“Strain Hunter” Franco Loja Dies at 42

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“Cannabis is my passion, my bread, my home. I feel it is my duty to make sure this amazing plant is preserved and enjoyed. I am a smoker, a grower, a breeder, and a strain hunter. For life.” – Franco Loja

Franco Loja, most famously known as the “Strain Hunter” has died at the age of 42. Loja was in the Democratic Republic of Congo researching the benefits of CBD on malaria when he apparently contracted the condition and has apparently died from the same.

Pictures published on Twitter show that right before his death, Loja helped a crew whose lorry was stuck in the mud get out of trouble before he succumbed to the disease.

Loja’s Career

Loja’s career is an interesting one, but typical of many who became part of the industry over the last 20 years. After brief stints in the hospitality industry and translating role-playing instructions for the video game Warhammer, Loja met Arjan Roskam of Greenhouse Seeds in Amsterdam. For the next 17 years, the two men searched the world for the purest form of cannabis they could find – so-called “landrace cannabis.”

Naturally Grown Cannabis

Loja became the seed company’s head breeder, and in that capacity, created seeds, strains and plants that consistently won awards around the world. The strains he helped create include Super Silver Haze and White Widow which are some of the most popular strains in the global industry today.

Loja began to find fame on a much larger scale when Vice launched a documentary called “Kings of Cannabis” in 2013, but had become a staple on the international cannabis scene because of his interest in and passion for the plant that is on the verge of not only global legalization, but a new understanding of how it interacts with the human mind and body.

His death is reminiscent to that of pioneering activist and author Jack Herer in 2010.

Memorials are pouring in from all over the world because of his reputation and status.

As Etienne Fontan, co-owner of Berkeley Patients Group and National Cannabis Industry Association Board Member said, “He was a pioneers’ pioneer, a humble man who stood on the shoulders of cannabis giants and in turn became one justifiably in his own right and way. He truly broke the mold and shattered it for all to benefit from.  He was charming, funny, always had a great story to laugh over and share his joints over and was a motorcycle junkie to the end.”

What is Landrace Cannabis?

Landrace cannabis is a cannabis strain that has developed for a long period of time – usually centuries – in a particular natural environment. As a result, it has unique characteristics that help such plants survive their distinct environments. In other words landrace strains are indigenous, “uncrossed” forms of the plant that are becoming increasingly valuable in a global market where new tastes and characteristics untainted by cross-breeding are commodities.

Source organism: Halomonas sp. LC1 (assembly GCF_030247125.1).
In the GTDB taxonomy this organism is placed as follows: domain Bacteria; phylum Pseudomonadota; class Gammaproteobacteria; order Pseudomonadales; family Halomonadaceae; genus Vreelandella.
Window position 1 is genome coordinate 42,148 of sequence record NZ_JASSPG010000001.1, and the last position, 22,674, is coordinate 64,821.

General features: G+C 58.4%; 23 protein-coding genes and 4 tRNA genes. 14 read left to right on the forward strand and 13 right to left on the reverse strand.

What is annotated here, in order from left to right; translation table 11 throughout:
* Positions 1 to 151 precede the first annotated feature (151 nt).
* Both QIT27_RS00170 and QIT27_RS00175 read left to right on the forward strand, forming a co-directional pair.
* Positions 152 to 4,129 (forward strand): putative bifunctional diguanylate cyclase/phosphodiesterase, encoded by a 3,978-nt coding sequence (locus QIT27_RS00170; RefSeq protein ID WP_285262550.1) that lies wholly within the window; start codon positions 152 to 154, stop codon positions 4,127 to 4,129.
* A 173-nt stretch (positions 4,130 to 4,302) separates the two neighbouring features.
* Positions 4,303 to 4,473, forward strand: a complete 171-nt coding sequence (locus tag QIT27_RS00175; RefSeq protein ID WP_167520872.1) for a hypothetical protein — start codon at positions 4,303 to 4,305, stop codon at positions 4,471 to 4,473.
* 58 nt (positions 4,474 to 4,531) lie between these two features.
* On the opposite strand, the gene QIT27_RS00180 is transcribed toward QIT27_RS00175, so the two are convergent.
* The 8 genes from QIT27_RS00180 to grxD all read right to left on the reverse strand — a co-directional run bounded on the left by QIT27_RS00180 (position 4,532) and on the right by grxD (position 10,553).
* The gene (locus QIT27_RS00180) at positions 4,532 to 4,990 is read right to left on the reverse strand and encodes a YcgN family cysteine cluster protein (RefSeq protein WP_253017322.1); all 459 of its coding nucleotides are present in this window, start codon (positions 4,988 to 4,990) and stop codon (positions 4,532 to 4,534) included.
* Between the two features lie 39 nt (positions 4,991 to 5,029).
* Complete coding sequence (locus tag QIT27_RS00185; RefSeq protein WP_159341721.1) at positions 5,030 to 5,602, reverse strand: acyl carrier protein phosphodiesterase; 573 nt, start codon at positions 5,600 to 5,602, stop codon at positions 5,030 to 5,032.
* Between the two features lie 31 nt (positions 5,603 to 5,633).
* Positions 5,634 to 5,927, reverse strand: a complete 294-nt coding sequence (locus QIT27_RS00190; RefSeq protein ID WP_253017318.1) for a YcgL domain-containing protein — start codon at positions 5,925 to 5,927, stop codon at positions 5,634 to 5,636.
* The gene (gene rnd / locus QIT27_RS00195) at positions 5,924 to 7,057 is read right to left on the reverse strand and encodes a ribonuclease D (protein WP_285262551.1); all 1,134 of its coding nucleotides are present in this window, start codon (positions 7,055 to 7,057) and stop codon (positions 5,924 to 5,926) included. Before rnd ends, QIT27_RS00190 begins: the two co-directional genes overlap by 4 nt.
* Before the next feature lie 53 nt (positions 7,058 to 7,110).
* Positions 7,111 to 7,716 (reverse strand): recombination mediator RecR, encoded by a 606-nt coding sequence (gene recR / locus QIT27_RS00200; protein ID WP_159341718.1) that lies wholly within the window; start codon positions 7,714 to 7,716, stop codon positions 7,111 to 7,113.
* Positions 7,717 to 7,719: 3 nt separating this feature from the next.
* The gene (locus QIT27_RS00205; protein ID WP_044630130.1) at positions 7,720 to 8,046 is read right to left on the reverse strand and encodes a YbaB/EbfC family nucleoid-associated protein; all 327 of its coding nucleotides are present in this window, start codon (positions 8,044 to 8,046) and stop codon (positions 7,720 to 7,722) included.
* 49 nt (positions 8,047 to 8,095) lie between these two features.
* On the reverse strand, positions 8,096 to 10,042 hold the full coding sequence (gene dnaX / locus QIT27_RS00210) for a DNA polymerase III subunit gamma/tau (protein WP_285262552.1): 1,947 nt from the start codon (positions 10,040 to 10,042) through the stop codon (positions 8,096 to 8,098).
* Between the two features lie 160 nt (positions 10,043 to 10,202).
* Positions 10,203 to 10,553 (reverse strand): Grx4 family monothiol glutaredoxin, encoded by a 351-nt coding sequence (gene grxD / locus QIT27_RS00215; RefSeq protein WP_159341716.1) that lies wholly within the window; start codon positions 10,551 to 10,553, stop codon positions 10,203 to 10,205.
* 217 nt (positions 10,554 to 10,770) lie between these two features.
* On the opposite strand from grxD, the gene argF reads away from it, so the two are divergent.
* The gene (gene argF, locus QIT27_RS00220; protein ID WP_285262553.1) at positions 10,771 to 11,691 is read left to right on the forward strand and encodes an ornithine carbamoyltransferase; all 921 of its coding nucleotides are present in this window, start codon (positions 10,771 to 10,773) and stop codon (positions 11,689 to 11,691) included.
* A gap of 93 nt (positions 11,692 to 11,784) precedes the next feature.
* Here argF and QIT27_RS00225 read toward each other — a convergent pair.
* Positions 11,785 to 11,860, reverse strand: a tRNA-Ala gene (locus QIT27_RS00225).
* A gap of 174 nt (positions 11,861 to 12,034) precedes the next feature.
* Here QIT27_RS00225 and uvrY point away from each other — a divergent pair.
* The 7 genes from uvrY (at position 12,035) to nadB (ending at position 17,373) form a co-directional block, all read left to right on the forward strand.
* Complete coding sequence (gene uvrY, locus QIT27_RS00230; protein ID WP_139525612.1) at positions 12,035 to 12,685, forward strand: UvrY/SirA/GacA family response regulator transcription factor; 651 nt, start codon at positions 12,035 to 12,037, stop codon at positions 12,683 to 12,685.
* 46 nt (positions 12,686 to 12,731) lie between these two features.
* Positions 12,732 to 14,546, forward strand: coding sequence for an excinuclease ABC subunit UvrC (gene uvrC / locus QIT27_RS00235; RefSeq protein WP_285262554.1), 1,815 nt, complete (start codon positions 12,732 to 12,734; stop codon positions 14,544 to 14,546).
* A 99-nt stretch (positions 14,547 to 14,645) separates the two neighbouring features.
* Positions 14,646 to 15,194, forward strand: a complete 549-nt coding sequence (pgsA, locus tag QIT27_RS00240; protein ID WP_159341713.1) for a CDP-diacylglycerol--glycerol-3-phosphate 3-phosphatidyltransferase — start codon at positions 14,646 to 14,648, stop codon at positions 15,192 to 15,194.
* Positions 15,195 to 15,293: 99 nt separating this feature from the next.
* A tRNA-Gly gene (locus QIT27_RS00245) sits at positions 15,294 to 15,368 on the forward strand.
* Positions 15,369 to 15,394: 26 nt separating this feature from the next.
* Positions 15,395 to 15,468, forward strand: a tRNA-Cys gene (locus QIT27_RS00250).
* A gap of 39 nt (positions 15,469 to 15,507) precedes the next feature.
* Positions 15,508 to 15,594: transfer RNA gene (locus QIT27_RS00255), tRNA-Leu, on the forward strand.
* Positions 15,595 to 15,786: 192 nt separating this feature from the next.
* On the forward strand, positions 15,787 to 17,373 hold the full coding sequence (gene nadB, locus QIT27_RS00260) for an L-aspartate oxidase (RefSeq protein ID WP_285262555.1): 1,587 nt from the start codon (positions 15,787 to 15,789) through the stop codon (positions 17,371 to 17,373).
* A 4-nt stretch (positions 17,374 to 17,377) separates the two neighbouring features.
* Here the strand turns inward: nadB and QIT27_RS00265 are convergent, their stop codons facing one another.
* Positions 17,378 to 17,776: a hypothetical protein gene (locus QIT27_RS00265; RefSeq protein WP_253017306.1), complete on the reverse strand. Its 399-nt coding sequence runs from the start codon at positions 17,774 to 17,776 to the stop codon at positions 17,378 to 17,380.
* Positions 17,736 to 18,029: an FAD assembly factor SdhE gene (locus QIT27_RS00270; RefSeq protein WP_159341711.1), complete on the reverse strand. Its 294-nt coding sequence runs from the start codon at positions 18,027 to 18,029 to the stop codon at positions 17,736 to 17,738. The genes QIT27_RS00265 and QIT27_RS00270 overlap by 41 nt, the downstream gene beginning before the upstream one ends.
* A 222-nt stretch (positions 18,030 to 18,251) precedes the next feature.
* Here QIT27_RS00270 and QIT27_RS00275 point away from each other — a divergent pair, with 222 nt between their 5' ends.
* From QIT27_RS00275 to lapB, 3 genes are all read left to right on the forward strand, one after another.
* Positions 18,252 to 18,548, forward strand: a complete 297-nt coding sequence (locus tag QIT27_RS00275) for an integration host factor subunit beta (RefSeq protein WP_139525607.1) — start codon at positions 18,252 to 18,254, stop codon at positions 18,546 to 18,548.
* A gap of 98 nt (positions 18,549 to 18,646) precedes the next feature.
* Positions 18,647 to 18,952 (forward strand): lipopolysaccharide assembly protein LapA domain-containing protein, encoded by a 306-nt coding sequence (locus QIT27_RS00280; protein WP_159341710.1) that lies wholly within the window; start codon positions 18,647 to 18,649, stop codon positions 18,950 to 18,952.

Ruderalis: Landrace Cannabis

Cannabis ruderalis is one example of a landrace strain. Native to Russia, is a subspecies of cannabis that falls genetically between sativa and indica. Unlike both of the more well-known cannabis strains, which are light sensitive, Ruderalis plants will begin to flower at a certain point in their overall maturity. You can read more on that here.

What is Cerebral Malaria?

One of the greatest ironies of Loja’s death is that cannabis is just being recognized as an effective treatment for the condition he succumbed to. Malaria is a disease transmitted to humans by mosquitoes carrying parasites which infect the human host and travel through the bloodstream in red blood cells. It is almost entirely unseen in more technologically advanced nations – however it is still very common in the developing world. According to the Centers for Disease Control and Prevention, the condition affects over 200 million people globally every year and results in about half a million deaths. 90 million of those deaths occur in African children under the age of five.

CBD increased survival rates on Cerebral Malaria patients

Once infected, individuals with malaria can develop symptoms which occur in a cyclical nature – in other words once infected, malaria can return over and over again in the affected individual. Symptoms include chills, high fever, headache, vomiting, muscle pain, seizures and loss of consciousness.

Cerebral malaria is one of the most serious complications of the condition that is still not entirely understood. It is believed that the cause is the clogging of blood cells to the brain, leading to brain cell damage and long term brain dysfunction. Damage can lead to brain swelling, coma and of course death.

An animal study published in January 2015 in Neuroscience found that administration of CBD increased survival rates.

May Franco Loja’s work on the benefits of CBD on malaria continue and be eventually recognized to help patients.

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